ECE Seminar: Thursday, Jan. 18

Breaking Lorentz Reciprocity: From Physics to New Wireless Communication Paradigms
Thursday, Jan. 18, 11:45 a.m.
Larsen 310

Negar Reiskarimian is a fifth year Ph.D. candidate in Electrical Engineering at Columbia University in the City of New York.


Lorentz reciprocity is a fundamental characteristic of the vast majority of electronic and photonic structures. However, breaking reciprocity enables the realization of non-reciprocal components, such as isolators and circulators, which are critical to electronic and optical communication systems, as well as new components and functionalities based on novel wave propagation modes. In this talk, I will present a novel approach to break Lorentz reciprocity based on linear periodically-time-varying (LPTV) circuits. We have demonstrated the world’s first CMOS passive magnetic-free non-reciprocal circulator through spatio-temporal conductivity modulation Since conductivity in semiconductors can be modulated over a much wider range than the more traditionally exploited permittivity, our structure is able to break reciprocity within a compact form factor with very low loss and high linearity. I will further discuss some of the fundamental limits of space-time modulated nonreciprocal structures, as well as new directions to build non-reciprocal components which can ideally be infinitesimal in size.

One of the emerging applications of non-reciprocity is within the next generation of wireless communication networks or ā€œ5Gā€. Enabling these technologies requires a re-evaluation and redesign of various layers of the communication system, from the PHY layer all the way up to the application layer. In the case of the PHY layer, conventional reciprocal antenna interfaces impose fundamental limitations on the radio front-end design. I will also present our recent efforts on designing full-duplex systems using integrated antenna interfaces.
Looking to the future, I am broadly interested in exploring novel fundamental physical concepts that have strong engineering applications. I wish to work in an interdisciplinary area between integrated circuit design and closely related fields such as applied physics, applied electromagnetics and nanophotonics, and to identify and investigate ideas and concepts that can best be implemented using the semiconductor platform. Finally, I will share with you some examples of the exciting research directions I would like to pursue with the aim of participating in building the next generation of technologies that augment human lives.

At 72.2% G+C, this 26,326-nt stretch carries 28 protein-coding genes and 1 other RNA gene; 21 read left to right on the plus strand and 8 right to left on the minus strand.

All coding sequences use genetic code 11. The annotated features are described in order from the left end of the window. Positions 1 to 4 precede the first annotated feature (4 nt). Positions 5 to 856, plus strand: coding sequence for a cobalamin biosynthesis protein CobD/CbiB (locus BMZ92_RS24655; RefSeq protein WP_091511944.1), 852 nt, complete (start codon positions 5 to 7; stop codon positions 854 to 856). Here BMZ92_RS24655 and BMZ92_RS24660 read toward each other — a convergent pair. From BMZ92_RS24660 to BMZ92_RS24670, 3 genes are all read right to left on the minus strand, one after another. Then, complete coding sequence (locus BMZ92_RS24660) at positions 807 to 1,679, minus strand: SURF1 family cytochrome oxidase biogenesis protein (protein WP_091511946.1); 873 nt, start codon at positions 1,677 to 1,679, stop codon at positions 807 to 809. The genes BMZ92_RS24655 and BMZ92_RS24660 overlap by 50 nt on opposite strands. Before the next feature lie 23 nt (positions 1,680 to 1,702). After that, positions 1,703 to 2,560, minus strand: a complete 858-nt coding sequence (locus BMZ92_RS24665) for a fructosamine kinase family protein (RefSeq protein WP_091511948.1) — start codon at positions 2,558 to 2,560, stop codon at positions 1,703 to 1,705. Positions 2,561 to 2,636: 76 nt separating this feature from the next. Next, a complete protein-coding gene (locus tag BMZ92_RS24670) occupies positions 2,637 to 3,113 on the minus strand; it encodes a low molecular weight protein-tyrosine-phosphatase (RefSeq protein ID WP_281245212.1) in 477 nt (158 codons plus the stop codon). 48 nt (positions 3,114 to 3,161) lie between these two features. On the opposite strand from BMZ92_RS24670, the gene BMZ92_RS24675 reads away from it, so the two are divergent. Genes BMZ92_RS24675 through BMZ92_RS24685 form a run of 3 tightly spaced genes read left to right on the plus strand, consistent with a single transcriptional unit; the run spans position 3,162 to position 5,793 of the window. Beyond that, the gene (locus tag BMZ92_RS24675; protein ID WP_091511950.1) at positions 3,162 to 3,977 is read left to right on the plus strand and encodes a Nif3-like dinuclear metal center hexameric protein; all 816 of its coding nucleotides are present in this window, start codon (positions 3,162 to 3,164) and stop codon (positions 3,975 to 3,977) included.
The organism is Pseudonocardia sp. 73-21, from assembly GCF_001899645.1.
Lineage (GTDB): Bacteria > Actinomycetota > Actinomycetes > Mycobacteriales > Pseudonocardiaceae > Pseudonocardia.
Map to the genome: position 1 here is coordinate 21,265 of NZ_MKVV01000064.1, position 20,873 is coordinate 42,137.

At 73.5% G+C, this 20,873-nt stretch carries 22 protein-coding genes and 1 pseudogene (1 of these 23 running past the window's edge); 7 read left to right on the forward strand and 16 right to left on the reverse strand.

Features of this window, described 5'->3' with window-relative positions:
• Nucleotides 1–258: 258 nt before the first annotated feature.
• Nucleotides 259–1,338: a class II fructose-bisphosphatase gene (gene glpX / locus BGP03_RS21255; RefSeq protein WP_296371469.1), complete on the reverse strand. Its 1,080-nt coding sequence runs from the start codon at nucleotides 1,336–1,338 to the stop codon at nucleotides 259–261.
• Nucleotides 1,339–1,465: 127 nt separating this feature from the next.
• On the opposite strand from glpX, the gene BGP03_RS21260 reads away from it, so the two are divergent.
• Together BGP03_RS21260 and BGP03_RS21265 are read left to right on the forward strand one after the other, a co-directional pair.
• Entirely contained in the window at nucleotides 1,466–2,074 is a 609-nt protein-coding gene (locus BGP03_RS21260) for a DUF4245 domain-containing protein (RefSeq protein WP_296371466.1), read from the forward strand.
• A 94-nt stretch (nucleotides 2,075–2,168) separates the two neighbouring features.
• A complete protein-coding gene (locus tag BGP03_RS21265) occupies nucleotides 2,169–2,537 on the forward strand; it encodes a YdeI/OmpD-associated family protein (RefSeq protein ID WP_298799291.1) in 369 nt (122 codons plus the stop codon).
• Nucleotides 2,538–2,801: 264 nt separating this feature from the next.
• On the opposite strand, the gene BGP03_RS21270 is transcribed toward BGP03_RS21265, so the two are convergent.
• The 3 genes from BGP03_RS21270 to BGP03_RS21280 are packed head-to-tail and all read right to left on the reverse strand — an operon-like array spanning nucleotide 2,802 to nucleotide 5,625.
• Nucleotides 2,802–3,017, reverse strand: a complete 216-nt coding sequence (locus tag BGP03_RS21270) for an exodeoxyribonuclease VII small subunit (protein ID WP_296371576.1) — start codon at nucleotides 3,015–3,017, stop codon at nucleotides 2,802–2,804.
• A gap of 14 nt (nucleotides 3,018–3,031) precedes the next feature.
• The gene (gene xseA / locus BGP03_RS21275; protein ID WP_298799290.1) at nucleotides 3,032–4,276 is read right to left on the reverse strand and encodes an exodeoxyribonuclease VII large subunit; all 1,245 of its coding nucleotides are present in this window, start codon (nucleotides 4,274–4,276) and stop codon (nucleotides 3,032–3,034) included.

Negar Reiskarimian is currently a fifth year Ph.D. candidate in Electrical Engineering at Columbia University in the City of New York. She received her Master of Philosophy (M.Phil.) degree from Columbia University in May 2017 and her M.Sc. and B.Sc. Degrees in Microelectronic Circuits and Telecommunications from Sharif University of Technology, Tehran, Iran, in 2013 and 2011.

Negar is a member of CoSMIC (Columbia high-Speed and Mm-wave IC) Lab where she works under the supervision of Prof. Harish Krishnaswamy as a graduate research assistant.

Her research interests span integrated circuits and systems, applied electromagnetics and nanophotonics, with a focus on theory, design and experimental validation of analog, radio-frequency (RF), millimeter-Wave (mm-Wave) and optical integrated circuits, metamaterials and systems for a variety of applications such as emerging wireless communications paradigms, Internet of Things (IoT), imaging, sensing and opto/bio-electronics.

She is also a member of the FlexICoN (Full-duplex Wireless: From Integrated Circuits to Networks) project where she is working on novel antenna interfaces for full-duplex wireless.